UK registrations fell 3.5 percent to 234,945 in June as demand for diesels continued to plunge.
Sales of diesel vehicles fell 28 percent while demand for gasoline cars rose 12 percent, according to data from the industry association SMMT. This gave diesel a 31.7 percent market share compared with 42.5 percent in June 2017. Gasoline's market share was 61.7 percent, up from 53.1 percent.
The SMMT said the UK market continues to stabilize following a "turbulent" first half that was distorted by the previous year’s rise in Vehicle Excise Duty. The UK market experienced a severe double-digit decline in March followed by a stronger April and May, it said.
Private sales in June fell 0.6 percent, but business sales grew 11 percent.
The SMMT called on the British government to follow a "technology neutral strategy" giving motorists confidence to buy the "right car and right technology for their needs." A 45 percent increase in plug-in and hybrid registrations in June was not enough to offset the decline in diesel registrations, it said.
"It’s great to see demand for alternatively fuelled vehicles continue to rise. Given these cars still represent only one in 20 registrations, however, they cannot yet have the impact in driving down overall emissions that conventional vehicles, including diesels, continue to deliver, " Mike Hawes, SMMT CEO, said in the news release.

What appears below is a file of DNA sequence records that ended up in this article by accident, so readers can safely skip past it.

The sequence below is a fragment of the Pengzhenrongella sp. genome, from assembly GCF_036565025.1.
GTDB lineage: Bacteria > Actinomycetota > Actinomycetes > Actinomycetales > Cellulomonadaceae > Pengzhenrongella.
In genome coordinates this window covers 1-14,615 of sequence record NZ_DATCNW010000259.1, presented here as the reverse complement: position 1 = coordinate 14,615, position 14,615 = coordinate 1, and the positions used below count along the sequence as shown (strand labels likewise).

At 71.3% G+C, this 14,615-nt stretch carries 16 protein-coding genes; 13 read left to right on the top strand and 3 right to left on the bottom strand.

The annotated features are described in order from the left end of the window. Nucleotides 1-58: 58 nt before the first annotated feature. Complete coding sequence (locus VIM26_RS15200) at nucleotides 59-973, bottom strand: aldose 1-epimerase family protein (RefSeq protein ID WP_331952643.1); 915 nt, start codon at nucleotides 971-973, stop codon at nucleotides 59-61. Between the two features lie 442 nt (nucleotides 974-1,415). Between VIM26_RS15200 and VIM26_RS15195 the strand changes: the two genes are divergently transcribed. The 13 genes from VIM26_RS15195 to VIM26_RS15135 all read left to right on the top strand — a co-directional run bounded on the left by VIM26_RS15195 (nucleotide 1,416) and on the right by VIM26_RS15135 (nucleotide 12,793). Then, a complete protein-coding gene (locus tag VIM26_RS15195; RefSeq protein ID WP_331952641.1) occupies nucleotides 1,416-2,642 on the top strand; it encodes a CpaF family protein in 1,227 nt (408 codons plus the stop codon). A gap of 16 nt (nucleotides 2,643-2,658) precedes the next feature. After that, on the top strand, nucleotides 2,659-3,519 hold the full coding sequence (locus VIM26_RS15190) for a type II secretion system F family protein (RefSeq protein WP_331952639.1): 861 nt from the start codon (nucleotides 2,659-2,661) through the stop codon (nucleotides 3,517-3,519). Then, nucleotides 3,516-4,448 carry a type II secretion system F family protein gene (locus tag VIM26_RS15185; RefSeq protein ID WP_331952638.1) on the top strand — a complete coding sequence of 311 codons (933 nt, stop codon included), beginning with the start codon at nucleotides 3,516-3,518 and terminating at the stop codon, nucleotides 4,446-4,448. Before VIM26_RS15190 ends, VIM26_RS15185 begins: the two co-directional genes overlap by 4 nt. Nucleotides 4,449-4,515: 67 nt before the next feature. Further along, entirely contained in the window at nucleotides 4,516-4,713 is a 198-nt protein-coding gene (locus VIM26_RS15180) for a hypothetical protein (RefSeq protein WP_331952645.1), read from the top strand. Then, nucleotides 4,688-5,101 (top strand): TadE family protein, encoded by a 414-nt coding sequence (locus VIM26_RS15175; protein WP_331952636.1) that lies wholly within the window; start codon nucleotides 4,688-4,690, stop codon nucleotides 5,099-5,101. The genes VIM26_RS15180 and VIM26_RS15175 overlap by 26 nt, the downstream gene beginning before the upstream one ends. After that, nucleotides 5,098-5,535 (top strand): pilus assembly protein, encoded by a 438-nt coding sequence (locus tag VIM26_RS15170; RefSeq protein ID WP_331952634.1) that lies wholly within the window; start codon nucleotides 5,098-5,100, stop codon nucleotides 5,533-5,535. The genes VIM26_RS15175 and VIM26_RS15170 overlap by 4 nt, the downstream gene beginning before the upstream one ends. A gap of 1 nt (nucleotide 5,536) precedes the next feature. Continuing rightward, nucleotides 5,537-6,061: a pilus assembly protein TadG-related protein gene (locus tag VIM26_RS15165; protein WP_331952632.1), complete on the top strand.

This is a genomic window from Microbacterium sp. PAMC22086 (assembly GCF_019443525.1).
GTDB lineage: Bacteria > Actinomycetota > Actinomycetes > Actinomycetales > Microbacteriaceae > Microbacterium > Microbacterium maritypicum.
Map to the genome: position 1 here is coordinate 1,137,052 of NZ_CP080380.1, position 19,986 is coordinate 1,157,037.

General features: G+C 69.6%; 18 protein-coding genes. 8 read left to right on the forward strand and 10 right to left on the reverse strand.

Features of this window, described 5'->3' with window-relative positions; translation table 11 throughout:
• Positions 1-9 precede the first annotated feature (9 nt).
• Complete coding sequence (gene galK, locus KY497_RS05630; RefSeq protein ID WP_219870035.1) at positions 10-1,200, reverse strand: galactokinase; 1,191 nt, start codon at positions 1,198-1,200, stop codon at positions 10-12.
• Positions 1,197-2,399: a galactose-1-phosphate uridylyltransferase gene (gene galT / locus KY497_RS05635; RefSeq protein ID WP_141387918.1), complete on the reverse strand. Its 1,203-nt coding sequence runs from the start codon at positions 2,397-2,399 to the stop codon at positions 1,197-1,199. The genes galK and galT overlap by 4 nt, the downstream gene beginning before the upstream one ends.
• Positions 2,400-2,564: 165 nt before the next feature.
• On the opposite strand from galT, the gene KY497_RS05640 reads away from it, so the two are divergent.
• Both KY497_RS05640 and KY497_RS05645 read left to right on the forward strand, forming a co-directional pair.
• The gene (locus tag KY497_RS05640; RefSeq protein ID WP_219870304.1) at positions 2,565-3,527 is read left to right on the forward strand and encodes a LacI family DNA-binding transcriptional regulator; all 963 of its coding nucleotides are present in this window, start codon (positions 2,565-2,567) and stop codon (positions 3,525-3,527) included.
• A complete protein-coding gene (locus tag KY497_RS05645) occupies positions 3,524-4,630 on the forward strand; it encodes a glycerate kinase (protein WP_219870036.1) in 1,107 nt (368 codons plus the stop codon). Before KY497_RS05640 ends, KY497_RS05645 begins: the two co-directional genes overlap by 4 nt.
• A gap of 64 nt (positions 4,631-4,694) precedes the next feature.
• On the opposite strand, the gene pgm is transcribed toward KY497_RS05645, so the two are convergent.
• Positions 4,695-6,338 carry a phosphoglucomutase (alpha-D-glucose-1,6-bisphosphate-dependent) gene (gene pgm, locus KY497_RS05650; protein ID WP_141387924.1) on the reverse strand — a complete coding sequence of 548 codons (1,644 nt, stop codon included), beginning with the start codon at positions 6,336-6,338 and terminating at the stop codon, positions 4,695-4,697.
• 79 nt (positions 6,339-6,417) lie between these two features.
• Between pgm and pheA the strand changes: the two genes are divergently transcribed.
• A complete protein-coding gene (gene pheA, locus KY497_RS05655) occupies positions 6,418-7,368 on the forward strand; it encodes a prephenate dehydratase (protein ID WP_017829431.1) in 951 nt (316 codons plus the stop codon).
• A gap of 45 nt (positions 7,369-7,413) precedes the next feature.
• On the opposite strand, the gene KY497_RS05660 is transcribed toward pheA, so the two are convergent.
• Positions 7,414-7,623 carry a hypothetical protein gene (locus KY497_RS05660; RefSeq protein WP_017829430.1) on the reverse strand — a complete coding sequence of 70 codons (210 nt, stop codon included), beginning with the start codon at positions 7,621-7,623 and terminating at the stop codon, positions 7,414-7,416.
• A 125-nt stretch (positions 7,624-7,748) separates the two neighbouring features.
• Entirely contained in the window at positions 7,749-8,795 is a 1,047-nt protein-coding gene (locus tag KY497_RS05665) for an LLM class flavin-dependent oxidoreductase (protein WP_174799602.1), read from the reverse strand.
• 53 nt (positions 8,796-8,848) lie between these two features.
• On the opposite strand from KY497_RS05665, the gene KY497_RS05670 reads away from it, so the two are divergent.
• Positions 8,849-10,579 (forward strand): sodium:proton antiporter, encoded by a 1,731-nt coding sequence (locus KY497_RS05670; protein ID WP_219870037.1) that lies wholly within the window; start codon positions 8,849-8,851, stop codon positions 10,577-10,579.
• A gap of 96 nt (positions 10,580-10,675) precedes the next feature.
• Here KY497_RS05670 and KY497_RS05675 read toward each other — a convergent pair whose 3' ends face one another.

Seat, BMW among brand winners
Volkswagen Group's Seat marque, which is expanding its lineup in the popular SUV/crossover segment, had the biggest rise among brands last month, with a 33 percent jump in sales, followed by BMW, which increased volume by 20 percent. Kia was up 15 percent, while Citroen rose 9.8 percent. Skoda sales grew 9.6 percent and Hyundai was up 8.7 percent. Other gainers last month included VW brand, up 2.5 percent, Toyota up 1.4 percent and Peugeot up 1.2 percent.
• Click here for June UK sales by brand
Losers included Nissan, whose sales plunged by 34 percent, Dacia whose volume was down 30 percent and Fiat down 29 percent. Renault sales fell 23 percent, Ford was down 18 percent and Vauxhall sales dropped 13 percent.
Demand for Mini vehicles declined by 9.3 percent, while Mercedes-Benz brand sales dropped 5 percent and volume at Audi fell 3.6 percent.
Through June, overall UK passenger car sales fell 6.3 percent to 1.31 million.
LMC Automotive predicts the UK market will slip in and out of growth over the rest of the year as the economy remains lackluster. It forecasts full-year sales of just over 2.4 million units, which would be the weakest annual performance since 2013.